Fred Pye, president and CEO of 3iQ, saw the opportunity in Bitcoin five years ago. Today, his hard work has come to fruition as his firm celebrates the launch of Canada's first Bitcoin fund on the TSX
April marked a milestone for cryptocurrency investors in Canada as 3iQ successfully launched The Bitcoin Fund (QBTC.U), the first of its kind, on the TSX. For 3iQ president and CEO Fred Pye, it was the culmination of five years of hard work, but just the latest accomplishment in a long career in the financial industry.
“My interest in the industry was pretty simple – my best friend’s father was the president of Guardian Trust,” Pye says. “He always taught us to not take no for an answer, be logical, courteous and stern on your belief of what is right.”
After graduating from Concordia University with an MBA in economics, Pye joined Guardian Trust in 1983. During his time there, one achievement foreshadowed his latest triumph. “At Guardian Trust, we listed gold, silver and platinum certificates on the Montreal Stock Exchange in 1986,” he recalls. “Now, 34 years later, I have done the same thing with ‘digital gold.’”
After leaving Guardian Trust, Pye moved on to Fidelity Investments during its early days, which led to a career highlight. “I was at Fidelity from 1989 to 1995,” he says. “We took the company from eight employees and $80 million in assets, to 450 employees and $7.5 billion in assets.”
The road to a Bitcoin fund
Fidelity might have been a high point, but it was hardly the end of Pye’s contributions to the industry. He formed @rgentum Management & Research, where he ran the first quantitative money management structure in Canada and created the first long/short mutual fund the country had seen. Throughout the early 2000s, Pye held numerous positions, leveraging his expertise as a portfolio manager. That brought him to Landry Investment Management in 2012, which led to the creation of 3iQ.
“3iQ was originally created to distribute product for Landry, including a multi-asset momentum portfolio,” Pye says. “We were running that portfolio for Horizons ETFs. Everything we were managing was correlated. Most managers are on a quest to find a non-correlated asset class. At the time, Bitcoin was around $300, so I was a bit apprehensive because it had gone up a lot. In 2014, I wanted to put Bitcoin in the fund, everyone thought I was crazy, so I went out and began this quest to list Bitcoin.”
The quest would become the biggest challenge of Pye’s career, encompassing five years and millions of dollars. The original prospectus for 3iQ’s Bitcoin fund was filed in March 2017. Pye and his team expected it to be approved by June, but they ran into a roadblock when the OSC put terms and conditions on their firm to manage digital assets. They needed to obtain permission, which took another year.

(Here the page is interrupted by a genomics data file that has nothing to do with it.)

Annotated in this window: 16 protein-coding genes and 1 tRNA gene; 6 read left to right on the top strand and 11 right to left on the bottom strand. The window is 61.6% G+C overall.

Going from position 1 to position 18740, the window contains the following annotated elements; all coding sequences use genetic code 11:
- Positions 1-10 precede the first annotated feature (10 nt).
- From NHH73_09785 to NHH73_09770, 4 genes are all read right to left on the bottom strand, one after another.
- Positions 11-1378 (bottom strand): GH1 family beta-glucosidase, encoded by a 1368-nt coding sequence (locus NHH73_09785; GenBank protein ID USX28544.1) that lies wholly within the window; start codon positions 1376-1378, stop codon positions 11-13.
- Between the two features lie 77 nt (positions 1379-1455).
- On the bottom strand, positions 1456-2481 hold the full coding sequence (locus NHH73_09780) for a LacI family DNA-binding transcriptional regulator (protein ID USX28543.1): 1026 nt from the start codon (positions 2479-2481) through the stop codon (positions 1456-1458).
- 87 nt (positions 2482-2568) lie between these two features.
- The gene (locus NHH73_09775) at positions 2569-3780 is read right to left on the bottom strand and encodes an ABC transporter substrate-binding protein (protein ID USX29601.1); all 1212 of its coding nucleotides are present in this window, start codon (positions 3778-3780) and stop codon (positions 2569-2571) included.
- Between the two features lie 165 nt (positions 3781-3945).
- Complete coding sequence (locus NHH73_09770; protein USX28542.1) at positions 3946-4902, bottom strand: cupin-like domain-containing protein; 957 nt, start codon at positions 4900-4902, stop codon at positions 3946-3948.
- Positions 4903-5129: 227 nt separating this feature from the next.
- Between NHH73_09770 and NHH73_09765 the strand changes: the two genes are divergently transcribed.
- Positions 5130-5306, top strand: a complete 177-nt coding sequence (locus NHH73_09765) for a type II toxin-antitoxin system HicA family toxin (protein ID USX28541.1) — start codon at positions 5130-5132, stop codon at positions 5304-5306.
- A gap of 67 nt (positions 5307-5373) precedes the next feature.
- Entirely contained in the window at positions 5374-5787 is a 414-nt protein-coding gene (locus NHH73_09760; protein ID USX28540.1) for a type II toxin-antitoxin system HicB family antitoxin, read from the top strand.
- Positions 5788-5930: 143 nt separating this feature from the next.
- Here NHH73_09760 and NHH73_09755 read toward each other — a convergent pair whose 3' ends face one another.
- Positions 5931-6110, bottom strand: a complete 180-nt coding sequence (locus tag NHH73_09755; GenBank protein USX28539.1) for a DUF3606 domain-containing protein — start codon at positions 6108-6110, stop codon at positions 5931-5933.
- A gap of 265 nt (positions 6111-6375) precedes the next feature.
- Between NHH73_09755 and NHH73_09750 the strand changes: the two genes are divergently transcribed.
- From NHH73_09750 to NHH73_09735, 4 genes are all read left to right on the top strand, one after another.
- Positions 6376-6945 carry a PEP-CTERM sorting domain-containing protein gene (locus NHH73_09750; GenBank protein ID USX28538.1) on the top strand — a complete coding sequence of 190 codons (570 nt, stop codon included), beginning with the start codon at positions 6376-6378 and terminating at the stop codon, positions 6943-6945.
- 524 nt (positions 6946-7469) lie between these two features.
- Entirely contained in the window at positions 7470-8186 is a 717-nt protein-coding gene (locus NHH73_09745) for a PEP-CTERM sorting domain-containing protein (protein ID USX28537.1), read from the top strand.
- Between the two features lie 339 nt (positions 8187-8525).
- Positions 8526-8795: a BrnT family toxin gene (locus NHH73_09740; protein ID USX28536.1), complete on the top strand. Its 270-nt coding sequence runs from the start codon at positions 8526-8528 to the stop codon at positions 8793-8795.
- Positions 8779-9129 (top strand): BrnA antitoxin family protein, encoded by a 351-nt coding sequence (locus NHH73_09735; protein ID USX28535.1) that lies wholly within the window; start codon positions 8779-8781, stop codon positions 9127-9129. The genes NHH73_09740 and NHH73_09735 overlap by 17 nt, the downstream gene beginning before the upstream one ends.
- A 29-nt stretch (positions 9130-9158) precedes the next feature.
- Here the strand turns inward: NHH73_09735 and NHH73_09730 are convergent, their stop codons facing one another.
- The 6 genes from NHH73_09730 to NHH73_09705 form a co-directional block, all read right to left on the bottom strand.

During that time, Bitcoin also went on a run, but Pye was forced to start the process again in 2018. The OSC had undergone its own changes, and a new management team wanted to understand the process from square one. Meanwhile, Bitcoin collapsed, and 3iQ’s prospectus was rejected. The firm obtained a formal rejection and challenged the ruling in a public hearing. In October 2019, 3iQ won its case; on April 9, 2020, The Bitcoin Fund was launched on the TSX.
“This really is the pinnacle of my career,” said Pye. “I am 60 this year, and it’s great to have it listed. It was a full team effort. We had everything thrown at us along the way. I am thrilled for our team and everyone who worked on parts along the way.”
Pye continues to see great potential for Bitcoin. While it’s often misunderstood, Pye says it’s simply an evolution of the internet.
“At my age, you want something that people are not invested in yet,” he explains. “Sure, Warren Buffett can afford to pay $100K to get in later, but most average investors can’t. All this is is access to secured internet you pay for. Miners get paid for creating newly minted Bitcoin; users pay for their transaction. When people come around and realize it is just the evolution – not fake money, but a real thing – more people will invest in it.”
He adds that one of the most common misconceptions revolves around not being able to spend Bitcoin everywhere, but Pye stresses that you would never spend your store of wealth. He urges investors to look deeper at the blockchain technology that allows for secure transactions, which is where he sees the future of digital currency. Pye is also the co-founder of Stablecorp, which produced Canada’s first official digital dollar. It’s these stablecoins, which sit on something like the Bitcoin blockchain, that he believes will be the currency of the future.
Establishing that stablecoin is one of Pye’s goals. However, his current focus is on spreading The Bitcoin Fund around the world. “The future of this is we now have a regulated fund on a regulated exchange, so I can take it and get co-listing arrangements,” he says. “I want this Bitcoin fund in London, Singapore and Hong Kong. In May, we are looking to list it on the exchange in Gibraltar.”
In addition, he sees 3iQ becoming a leader and advocate for blockchain and cryptocurrency here at home. “We want this company to be big enough to support blockchain in Canada,” he says. “The blockchain relies on venture capital, of which there is so little in Canada. It’s one of my biggest pet peeves – Canadian companies invest in US companies and leave little for Canadian opportunities. We need to scale our partnerships to make a difference – we can’t waste the opportunity to help the sector in Canada.”